Medical Malpractice Insights: A Tale of 2 Injection Injuries

Here’s another case from Medical Malpractice Insights – Learning from Lawsuits, a monthly email newsletter for ED physicians. The goal of MMI-LFL is to improve patient safety, educate physicians and reduce the cost and stress of medical malpractice lawsuits. To opt in to the free subscriber list, click here. Stories of med mal lawsuits can save lives. If you have a story to share click here.

Chuck Pilcher, MD, FACEP

Editor, Medical Malpractice Insights

Editor, Med Mal Insights

A Tale of 2 Injection Injuries

Only one patient returns to work with full use of his hand.

[Editor’s Note: The premise of Med Mal Insights is that we learn better from stories than we do from reports, “white papers” and seminars. The following story, submitted by an MMI-LFL reader, is an excellent example of a story from which we can all learn.

Patient #1: A 28-year-old male auto-body repair employee is using a high-pressure wand to spray blue latex paint on a car. He accidentally touches the tip of the wand with the tip of his left middle finger and reports the incident to his employer. The employee is surprised when his boss tells him “Get to the E.R! Right now!” He arrives in the ED of his small community hospital about 30 minutes later. The admitting nurse documents an “OTJ injury” with a chief complaint of “My boss made me come.” The EP, fresh out of residency, examines the injured finger and records it as completely normal – no tenderness, no swelling, normal painless ROM, normal capillary refill, tetanus shot up-to-date. The patient tells the EP “I told you so. I’m fine, I don’t know why I’m even here.” Reassured, the EP begins preparing discharge instructions at which point the on-duty nurse (with 10 years of ER experience) walks up, shakes his finger in the EP’s face and says “You better call the orthopedic surgeon and admit this guy! Right now!” Rather stunned, the EP reluctantly calls the on-call orthopod, fully expecting to be chastised for bothering him after hours. To his surprise, the orthopod simply says, “I’ll be right in.” He arrives, admits the patient and spends the rest of the night in the hospital monitoring the patient’s condition. Within a few hours, the patient begins feeling pain, the finger begins to swell, and he is taken to the OR. A small volar incision reveals blue paint. The incision is extended slowly as a modified fasciotomy, almost to the elbow, before clean tissue is found. The patient experiences a slow but uneventful recovery, with full use of his hand and is able to return to work.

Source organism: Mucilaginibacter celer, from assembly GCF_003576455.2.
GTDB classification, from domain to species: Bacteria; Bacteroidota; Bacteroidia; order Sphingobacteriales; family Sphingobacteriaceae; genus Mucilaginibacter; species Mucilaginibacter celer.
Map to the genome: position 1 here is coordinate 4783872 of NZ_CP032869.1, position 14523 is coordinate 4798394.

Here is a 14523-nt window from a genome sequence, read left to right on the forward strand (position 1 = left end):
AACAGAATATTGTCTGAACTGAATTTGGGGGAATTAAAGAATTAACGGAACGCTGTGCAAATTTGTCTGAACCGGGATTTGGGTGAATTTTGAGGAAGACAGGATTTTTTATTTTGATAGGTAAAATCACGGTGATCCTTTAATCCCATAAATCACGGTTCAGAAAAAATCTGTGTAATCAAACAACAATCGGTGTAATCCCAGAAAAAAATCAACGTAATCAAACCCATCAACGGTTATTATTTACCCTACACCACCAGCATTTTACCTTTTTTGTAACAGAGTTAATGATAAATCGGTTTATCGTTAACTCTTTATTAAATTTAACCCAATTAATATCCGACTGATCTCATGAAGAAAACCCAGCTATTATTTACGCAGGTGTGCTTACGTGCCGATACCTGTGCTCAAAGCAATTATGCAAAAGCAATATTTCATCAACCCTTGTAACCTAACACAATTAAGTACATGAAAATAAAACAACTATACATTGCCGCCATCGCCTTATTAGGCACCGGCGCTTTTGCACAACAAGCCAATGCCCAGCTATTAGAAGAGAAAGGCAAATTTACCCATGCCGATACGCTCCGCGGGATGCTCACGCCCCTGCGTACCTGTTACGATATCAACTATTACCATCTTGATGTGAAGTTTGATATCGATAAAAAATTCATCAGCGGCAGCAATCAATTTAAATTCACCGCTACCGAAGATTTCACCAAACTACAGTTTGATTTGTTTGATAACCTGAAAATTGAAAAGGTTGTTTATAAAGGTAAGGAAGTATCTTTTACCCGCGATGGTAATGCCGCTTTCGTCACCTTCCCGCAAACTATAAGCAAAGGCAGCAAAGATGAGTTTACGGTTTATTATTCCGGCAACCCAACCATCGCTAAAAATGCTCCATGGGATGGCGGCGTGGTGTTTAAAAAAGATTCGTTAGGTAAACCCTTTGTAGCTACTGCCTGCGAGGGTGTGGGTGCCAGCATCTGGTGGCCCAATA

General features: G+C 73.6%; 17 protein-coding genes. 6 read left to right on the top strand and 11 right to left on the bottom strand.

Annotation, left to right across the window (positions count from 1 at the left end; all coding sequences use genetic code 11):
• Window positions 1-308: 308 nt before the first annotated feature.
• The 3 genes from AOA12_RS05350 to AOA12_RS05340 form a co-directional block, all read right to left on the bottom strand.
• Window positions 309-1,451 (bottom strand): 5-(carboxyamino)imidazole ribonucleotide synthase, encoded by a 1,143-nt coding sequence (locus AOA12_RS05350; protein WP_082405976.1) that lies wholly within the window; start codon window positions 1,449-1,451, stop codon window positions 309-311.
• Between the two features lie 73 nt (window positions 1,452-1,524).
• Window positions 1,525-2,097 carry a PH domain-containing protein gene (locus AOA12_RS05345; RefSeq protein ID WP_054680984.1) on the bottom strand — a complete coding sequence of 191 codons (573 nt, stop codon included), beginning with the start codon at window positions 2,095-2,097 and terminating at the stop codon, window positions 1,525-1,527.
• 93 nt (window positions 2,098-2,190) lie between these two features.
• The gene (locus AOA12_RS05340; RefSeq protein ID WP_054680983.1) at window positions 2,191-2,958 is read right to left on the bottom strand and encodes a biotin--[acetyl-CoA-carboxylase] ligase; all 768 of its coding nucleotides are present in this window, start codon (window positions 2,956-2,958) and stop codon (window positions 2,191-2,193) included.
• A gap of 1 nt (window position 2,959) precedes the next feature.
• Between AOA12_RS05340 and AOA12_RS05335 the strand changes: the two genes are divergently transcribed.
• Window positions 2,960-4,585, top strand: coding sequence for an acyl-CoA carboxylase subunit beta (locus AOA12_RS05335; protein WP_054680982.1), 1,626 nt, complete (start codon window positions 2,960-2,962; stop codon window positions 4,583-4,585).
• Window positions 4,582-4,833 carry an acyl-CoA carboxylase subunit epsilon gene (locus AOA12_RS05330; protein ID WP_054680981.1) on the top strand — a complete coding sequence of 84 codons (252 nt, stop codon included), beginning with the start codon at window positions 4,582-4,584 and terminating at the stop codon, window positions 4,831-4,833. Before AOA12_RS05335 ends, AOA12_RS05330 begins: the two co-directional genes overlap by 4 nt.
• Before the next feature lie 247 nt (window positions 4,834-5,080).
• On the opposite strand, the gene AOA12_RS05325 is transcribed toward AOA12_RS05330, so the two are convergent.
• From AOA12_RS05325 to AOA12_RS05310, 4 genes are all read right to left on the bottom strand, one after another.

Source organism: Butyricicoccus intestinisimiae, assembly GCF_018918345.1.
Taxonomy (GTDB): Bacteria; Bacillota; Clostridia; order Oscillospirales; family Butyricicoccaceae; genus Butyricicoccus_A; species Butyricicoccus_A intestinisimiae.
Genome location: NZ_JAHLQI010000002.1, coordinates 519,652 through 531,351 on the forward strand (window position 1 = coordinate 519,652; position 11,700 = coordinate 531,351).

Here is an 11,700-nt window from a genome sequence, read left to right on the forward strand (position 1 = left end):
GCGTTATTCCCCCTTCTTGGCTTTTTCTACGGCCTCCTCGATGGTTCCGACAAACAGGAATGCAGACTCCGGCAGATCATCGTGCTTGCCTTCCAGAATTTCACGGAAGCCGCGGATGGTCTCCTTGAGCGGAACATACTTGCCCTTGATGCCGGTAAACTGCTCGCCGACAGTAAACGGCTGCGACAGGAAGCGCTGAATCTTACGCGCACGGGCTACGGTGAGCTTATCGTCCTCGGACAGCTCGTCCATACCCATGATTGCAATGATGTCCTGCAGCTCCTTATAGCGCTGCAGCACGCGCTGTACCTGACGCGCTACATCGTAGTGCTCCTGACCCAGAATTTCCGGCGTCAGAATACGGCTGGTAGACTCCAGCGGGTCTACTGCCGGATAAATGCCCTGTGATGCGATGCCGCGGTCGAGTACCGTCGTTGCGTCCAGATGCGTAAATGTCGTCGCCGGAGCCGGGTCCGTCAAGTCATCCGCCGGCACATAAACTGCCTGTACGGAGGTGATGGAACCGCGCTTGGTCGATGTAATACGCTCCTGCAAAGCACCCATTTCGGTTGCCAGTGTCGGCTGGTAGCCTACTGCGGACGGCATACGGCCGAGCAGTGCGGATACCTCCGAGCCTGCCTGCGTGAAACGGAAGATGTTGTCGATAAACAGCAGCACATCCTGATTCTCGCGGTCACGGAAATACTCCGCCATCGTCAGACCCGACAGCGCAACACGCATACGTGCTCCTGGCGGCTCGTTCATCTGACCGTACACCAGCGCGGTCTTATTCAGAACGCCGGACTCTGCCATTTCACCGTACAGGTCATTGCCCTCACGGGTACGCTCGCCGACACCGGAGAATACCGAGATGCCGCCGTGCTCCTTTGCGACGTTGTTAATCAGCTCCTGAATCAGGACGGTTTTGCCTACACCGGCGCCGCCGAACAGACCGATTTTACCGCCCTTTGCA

Result: No lawsuit is filed; in fact, the patient contacts the local newspaper and his story makes the front page, including a photo of his healed incision.

Patient #2: A few months later at a larger nearby suburban hospital, a patient presents with a similar injury, but no one on that team has any experience with injection injuries. The patient is discharged, develops compartment syndrome, and undergoes major surgery with loss of his middle and ring fingers. A lawsuit is filed against the EP and hospital. The defendants agree that the case cannot be defended and settle for a large but undisclosed amount.


  • Experience matters. If you’ve seen one, you’ll never miss another.
  • Injection injuries can be treacherously innocent-looking.
  • Assume the worst when any patient is even suspected of having an injection injury.
  • Monitor for several hours before discharge. Progression of pain and swelling usually presents in a matter of a few hours.
  • Once symptoms arise, immediate surgery is required and may be more extensive than expected.
  • As so often happens, listening to our nurses saves our butt.



  • EM@3AM: High-Pressure Injection Injury
  • High-Pressure Injection Injuries. Johnson DB. Updat-ed Jun 23 2021. 


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